Policing the Boundaries of Historical Time

Helena Zeweri, Anthropology

When I first read the prompt which asks contributors to reflect on inclusion and exclusion, on “bodily rights and limits…assaults, attacks, and protections,” I immediately thought I would write about the latest iteration of Trump’s travel ban as an example of the global tightening of national borders and the unapologetic declaration of national sovereignty—in other words, the way that the boundaries of political citizenship and social belonging are being newly policed and reinforced. Space and geography clearly are one way to think about the question of borders, boundaries, and bodies.

As I dwelt on the full breadth of this prompt, alternative points of departure emerged. What might it mean to explore borders vis-à-vis time and history? This latter question is one about how a common sense develops to mark specific historical moments as different from others. As we grapple with how to situate the travel ban’s systematic violence upon refugees, immigrants, and asylum seekers, it behooves us to consider how this violence is a continuation of a deeply anchored set of mechanisms and apparatuses designed to control belonging and reinforce national sovereignty. However, as some analyses and commentaries have argued, the travel ban is often seen as a stark rupture with previous administrations’ immigration policies. In arguing for the unprecedented nature of the ban, what are the borders and boundaries we create to mark distinct moments in time?

“Unprecedented” is a word that gets used quite a bit in the cacophony of today’s endless political commentaries. While “unprecedented” may be effective in conveying the blatancy and loudness of contemporary nationalistic border policies, it fails to adequately describe the racist logics that undergird them, many of which are not particularly new.

While Trump supporters have also cited past administrations’ travel restrictions so as not to demonize and single out Trump and his policies, in doing so they have created false equivalencies. There are clear differences between the current administration’s policies, including but not limited to its open promotion of xenophobia toward asylum seekers and long-resettled immigrants. But it is important to understand how the ban also does not represent a stark difference in the groups who have been demonized and the bodies who are seen as the would-be terrorist or criminal “Others.” During the Bush years, the mobility of Muslim populations was disproportionately targeted through the National Security Entry-Exit Registry System (NSEERS). Established in 2002, the now discontinued program required male non-citizens and non-permanent residents over the age of 16 traveling to or present in the US who were from 24 Muslim majority countries to register on a national database. This registration required them to enter the US only at designated airports and to check in with immigration officials to be fingerprinted, photographed, and interrogated. Those who did not enroll in the registry were often deported; this included a good portion of the Pakistani community in the US. Of the 83,500 people who complied with the system, 13,700 were made subject to deportation proceedings, creating much fear, fragmentation and anxiety within Muslim diasporic communities.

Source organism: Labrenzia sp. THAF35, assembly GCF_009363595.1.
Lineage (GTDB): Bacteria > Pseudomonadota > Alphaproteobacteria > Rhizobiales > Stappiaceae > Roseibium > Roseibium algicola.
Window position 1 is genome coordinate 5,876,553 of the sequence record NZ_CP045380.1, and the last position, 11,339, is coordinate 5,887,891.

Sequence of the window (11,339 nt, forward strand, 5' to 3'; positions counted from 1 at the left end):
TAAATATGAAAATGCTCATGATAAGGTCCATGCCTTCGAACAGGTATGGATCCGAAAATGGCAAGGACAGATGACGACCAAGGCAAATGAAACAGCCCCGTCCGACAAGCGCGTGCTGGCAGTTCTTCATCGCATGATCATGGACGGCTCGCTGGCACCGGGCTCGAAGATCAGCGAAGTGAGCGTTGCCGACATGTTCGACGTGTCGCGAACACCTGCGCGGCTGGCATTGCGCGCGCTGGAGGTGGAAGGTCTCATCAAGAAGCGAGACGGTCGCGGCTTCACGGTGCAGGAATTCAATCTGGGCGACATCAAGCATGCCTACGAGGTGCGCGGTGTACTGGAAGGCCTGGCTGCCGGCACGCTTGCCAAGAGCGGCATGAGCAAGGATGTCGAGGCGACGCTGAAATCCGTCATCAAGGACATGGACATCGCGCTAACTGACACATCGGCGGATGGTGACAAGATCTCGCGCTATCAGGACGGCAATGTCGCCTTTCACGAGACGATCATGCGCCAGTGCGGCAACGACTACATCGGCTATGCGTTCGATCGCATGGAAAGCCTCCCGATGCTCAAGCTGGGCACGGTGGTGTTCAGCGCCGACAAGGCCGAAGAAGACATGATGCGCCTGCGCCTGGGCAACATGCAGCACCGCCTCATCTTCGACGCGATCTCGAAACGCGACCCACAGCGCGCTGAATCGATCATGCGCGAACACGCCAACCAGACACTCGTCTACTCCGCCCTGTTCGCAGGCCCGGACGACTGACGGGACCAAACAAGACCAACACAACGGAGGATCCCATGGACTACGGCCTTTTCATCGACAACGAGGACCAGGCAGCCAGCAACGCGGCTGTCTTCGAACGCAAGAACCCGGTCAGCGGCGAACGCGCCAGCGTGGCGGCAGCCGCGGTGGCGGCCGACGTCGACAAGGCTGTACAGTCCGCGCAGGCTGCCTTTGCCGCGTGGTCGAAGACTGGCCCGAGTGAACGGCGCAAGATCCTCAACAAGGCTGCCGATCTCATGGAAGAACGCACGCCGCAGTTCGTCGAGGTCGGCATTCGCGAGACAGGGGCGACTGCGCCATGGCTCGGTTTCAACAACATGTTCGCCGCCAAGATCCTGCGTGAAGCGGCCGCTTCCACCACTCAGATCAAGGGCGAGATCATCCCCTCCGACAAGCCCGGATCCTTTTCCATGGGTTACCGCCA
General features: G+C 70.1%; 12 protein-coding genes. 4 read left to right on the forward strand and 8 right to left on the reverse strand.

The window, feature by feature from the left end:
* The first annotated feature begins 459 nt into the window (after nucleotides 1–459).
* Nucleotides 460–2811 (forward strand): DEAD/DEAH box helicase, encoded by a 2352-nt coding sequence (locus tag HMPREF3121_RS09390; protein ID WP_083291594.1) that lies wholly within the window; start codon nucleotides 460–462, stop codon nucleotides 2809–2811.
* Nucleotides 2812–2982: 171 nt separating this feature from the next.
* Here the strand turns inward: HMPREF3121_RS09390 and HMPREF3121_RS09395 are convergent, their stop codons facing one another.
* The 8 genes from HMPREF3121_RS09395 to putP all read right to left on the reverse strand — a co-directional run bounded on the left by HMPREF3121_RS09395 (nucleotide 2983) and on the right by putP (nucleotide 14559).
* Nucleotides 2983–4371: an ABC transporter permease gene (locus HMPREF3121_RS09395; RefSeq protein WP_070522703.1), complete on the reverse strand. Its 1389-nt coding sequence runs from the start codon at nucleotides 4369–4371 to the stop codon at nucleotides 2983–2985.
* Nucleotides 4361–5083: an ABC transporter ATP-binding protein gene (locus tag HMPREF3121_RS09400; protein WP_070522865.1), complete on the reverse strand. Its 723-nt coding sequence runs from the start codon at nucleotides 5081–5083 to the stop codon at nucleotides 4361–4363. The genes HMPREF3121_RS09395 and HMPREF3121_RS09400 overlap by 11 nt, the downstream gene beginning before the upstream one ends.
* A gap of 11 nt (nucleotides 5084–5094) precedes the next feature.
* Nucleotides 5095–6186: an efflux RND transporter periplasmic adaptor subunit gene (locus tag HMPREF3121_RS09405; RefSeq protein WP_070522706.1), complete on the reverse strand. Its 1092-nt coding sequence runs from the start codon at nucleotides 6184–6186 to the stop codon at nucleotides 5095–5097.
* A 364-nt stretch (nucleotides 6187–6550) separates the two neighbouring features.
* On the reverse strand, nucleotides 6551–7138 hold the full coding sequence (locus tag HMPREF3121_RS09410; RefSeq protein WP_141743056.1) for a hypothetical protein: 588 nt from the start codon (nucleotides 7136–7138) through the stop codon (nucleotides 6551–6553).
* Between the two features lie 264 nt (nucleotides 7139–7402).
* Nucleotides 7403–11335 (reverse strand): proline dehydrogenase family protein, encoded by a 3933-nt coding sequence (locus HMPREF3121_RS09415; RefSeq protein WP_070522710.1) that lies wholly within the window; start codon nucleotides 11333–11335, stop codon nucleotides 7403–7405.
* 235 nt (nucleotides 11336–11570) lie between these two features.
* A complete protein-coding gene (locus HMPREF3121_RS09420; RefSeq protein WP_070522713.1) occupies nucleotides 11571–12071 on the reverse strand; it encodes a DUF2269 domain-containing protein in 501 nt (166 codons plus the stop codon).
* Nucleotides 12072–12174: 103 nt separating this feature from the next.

The immediate post-9/11 environment also saw the temporary suspension of the US’s refugee program and its reinstatement with tighter security protocols and lower admission rates, with 50,000 being the maximum under Bush (compared to 110,000 during Obama). These protocols included multiple interviews, processing biometric information, checking biometric data against different intelligence and enforcement agencies, and sharing this data across international intelligence. The removal of undocumented populations is also a continuation of the Bush and Obama years. While formal deportations were roughly equal between Bush and Obama (at 2 million people), Bush did oversee a massive number of informal returns of undocumented people, estimated to be 8.3 million people. The creation of Secure Communities in 2008 under Obama also effectively assigned local police officers certain immigration agent capacities, requiring them, for example, to share the fingerprints of arrestees with the Department of Homeland Security. This resulted in many detentions of people who were not charged with a criminal offense, protocols that the Trump travel ban certainly reinforces and expands, but did not pioneer.

The rough history outlined points to a larger question—when we create boundaries between historical eras through the concept of the “unprecedented” event, we might do well to ask, how do we judge one set of moments as carrying different moral valences from the next? The Trump administration policies are different in ways that matter, where life and death is at stake for many. We can argue this while also asking the question, what precisely about these temporal moments is, as the definition of unprecedented tells us, “without instance and unexperienced,” and for whom? Articulating our experience of the present as a new time frame puts particular demands on the future. I would submit that calling this moment unprecedented limits what it would look like for our political institutions to transform systemically and for the long-term.